A Baptist minister removed earlier this week as a heckler during a speech on religious liberty by Attorney General Jeff Sessions is a graduate of the Wake Forest University School of Divinity and former intern for the Baptist Joint Committee for Religious Liberty.
Darrell Hamilton, 28, pastor for formation and outreach at First Baptist Church of Jamaica Plain in Boston, attributes his forced removal from Monday’s luncheon with a local chapter of the Federalist Society to a “tradition of protest” learned from his former professor, Baptist historian Bill Leonard, and others including longtime BJC leader, the late James Dunn.
Hamilton, previously on staff at Cooperative Baptist Fellowship-affiliated Peace Haven Baptist Church in Winston-Salem, North Carolina, said Thursday on Facebook live he spoke up after another minister, Methodist pastor Will Green, was removed for interrupting Sessions’ prepared remarks by quoting verses from the 25th chapter of the Gospel of Matthew to criticize the Trump administration’s immigration policy.
“Brother Jeff, as a fellow United Methodist, I call upon you to repent, to care for those in need, to remember that when you do not care for others, you are wounding the body of Christ,” Green, pastor of Ballard Vale United Church in Andover, Massachusetts, said in video of the exchange circulating on the Internet.
Hamilton, who earned his Wake Forest M.Div. in May 2017, followed up by challenging the notion that a minister exercising his freedom of religion should be removed from a conference celebrating “The Future of Religious Liberty.”
“I honestly felt like it’s very hypocritical and really ironic that we would be at a luncheon with the intention of lifting up the importance of religious liberty and free exercise of religion, there was in fact a Christian minister who was speaking the words of Jesus himself, and … at the sound of those words at the behest of that gospel being proclaimed, they wanted to silence him,” Hamilton told The Resistance Prays, an outlet for progressive people of faith.
“They want to lift up and talk about championing the importance of religious liberty and free exercise,” he described persons who call things like forbidding wedding service providers from turning away same-sex couples or barring tax-exempt organizations from endorsing candidates threats to their religious freedom.
“There was an individual doing just that, but because he was doing it in a way they didn’t agree and because they were possibly hearing a sermon they did not want to hear, they felt that it would be best to remove such a gentleman,” Hamilton said. “I don’t see how you can present yourself as a true champion of religious liberty when in fact someone is exercising his faith, you then choose to escort them out of the room because it is an inconvenience to you.”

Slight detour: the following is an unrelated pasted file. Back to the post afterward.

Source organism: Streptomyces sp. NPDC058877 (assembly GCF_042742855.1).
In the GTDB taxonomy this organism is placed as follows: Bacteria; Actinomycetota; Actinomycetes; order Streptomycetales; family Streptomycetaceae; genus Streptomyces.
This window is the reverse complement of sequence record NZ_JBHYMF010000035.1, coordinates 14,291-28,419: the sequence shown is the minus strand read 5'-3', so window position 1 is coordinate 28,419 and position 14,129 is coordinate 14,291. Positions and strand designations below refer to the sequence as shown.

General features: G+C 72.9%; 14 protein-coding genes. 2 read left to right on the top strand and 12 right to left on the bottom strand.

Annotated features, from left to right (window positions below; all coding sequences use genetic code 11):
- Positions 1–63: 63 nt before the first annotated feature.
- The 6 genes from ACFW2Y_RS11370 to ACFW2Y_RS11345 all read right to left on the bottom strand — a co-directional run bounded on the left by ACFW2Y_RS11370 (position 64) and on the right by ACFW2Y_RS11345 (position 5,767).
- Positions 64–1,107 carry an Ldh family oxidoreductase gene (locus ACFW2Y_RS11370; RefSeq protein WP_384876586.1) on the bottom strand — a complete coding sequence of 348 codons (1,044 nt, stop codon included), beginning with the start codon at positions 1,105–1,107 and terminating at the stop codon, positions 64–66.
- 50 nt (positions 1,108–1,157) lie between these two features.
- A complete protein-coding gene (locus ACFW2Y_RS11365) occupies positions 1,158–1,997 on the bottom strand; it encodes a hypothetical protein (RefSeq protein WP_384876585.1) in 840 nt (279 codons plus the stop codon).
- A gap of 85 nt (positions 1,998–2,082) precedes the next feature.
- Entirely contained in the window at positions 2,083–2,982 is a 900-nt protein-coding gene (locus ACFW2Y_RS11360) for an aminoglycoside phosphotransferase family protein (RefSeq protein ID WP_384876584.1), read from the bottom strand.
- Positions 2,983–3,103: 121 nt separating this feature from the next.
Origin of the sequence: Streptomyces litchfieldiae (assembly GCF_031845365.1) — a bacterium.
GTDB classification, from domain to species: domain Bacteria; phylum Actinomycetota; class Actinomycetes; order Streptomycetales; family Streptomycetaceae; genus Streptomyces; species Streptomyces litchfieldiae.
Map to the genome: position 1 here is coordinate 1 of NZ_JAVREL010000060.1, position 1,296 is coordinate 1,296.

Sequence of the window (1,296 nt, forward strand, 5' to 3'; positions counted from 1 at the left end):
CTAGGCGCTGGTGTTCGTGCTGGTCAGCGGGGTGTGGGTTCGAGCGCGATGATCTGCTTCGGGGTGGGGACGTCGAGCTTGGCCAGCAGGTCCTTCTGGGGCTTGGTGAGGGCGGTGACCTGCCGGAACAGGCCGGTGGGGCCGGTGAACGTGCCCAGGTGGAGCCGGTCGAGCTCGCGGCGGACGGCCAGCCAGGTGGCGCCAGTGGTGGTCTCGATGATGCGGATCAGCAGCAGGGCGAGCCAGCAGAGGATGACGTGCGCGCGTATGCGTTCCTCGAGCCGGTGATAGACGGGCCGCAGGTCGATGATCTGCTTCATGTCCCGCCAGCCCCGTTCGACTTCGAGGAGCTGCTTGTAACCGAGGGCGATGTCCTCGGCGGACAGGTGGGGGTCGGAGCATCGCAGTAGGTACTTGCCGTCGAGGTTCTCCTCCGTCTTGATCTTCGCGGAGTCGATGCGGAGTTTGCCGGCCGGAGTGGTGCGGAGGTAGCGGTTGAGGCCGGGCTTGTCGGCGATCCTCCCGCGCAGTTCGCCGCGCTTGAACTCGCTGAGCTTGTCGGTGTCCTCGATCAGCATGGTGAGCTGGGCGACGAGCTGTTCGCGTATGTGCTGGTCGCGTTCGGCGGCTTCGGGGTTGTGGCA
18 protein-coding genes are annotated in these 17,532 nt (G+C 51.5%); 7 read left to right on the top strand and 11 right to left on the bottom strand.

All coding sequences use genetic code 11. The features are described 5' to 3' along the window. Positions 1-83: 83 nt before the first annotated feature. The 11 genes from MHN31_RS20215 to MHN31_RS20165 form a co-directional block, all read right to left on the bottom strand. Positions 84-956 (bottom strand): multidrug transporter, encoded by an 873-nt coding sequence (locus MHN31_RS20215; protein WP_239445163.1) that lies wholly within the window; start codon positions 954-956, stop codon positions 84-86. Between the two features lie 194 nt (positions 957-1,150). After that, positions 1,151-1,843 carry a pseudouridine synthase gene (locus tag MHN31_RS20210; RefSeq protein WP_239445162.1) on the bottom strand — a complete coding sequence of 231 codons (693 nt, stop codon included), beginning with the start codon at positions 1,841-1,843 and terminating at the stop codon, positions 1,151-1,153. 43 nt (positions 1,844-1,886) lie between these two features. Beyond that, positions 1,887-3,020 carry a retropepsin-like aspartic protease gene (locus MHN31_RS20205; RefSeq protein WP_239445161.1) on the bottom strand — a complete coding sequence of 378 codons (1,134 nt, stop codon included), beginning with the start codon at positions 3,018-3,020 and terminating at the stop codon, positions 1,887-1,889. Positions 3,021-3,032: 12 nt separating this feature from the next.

Hamilton, described in media reports as a heckler and disrupter, said his presence was conspicuous before he uttered a word, because he was the only person of color in the room not waiting on tables.
“The simple fact that I had entered that space, an all-white space, and I was not in that space in any sort of a servant-like capacity — I was not waiting tables, I was not serving anyone, I was actually there I can maybe say in some respects as a peer, as an equal to many of the people in that room — to enter that space in that capacity, regardless if I said anything at all, was to be a heckler of the space, was to sort of shift it, unnerve it.”
After he spoke, “I was no longer a quiet black person in that space, but now I had elevated my voice in a way – not that I was being aggressive or loud — but in elevating my voice I had elevated my presence” in a way “disrupting,” “disturbing” and “uncomfortable” to other people in the room.
Hamilton said he felt a bit “flustered” when police officers who had previously removed the Methodist minister approached him, and it interrupted his train of thought.
“I also wanted to make sure I was compliant and I wasn’t wanting to do anything that could be construed as violent and overly aggressive,” he said.
He kept talking, because he wanted to point out the “hypocrisy” of the moment while being escorted out of the room.
Hamilton said he didn’t hear some of the boos and comments hurled as he was leaving until he later watched the video, but the police officers treated him politely and allowed him to leave without further incident.
Originally from Edmond, Oklahoma, Hamilton earned a bachelor’s degree in political science at University of Central Oklahoma. He interned at the Baptist Joint Committee for Religious Liberty — an education and advocacy organization supported by groups including the Cooperative Baptist Fellowship — four months while finishing up his graduate degree.
In 2017 he took part in the National Festival of Young Preachers, sponsored by the Academy of Preachers founded by Baptist preacher Dwight A. Moody, former dean of the chapel at Georgetown College in Kentucky.
Between July 2015 and December 2016, Hamilton was pastoral assistant for children and youth at Peace Haven Church in Winston-Salem, North Carolina. His current church, First Baptist in Jamaica Plain, is affiliated with the Alliance of Baptists and the Association of Welcoming and Affirming Baptists.
His pastor, Ashlee Wiest-Laird, is from Louisville, Kentucky. She earned her M.Div. at Southern Baptist Theological Seminary in 1991 and served four years as a Southern Baptist chaplain at Harvard University before earning standing in the American Baptist Churches of Massachusetts and becoming pastor of First Baptist Jamaica Plain in 2003.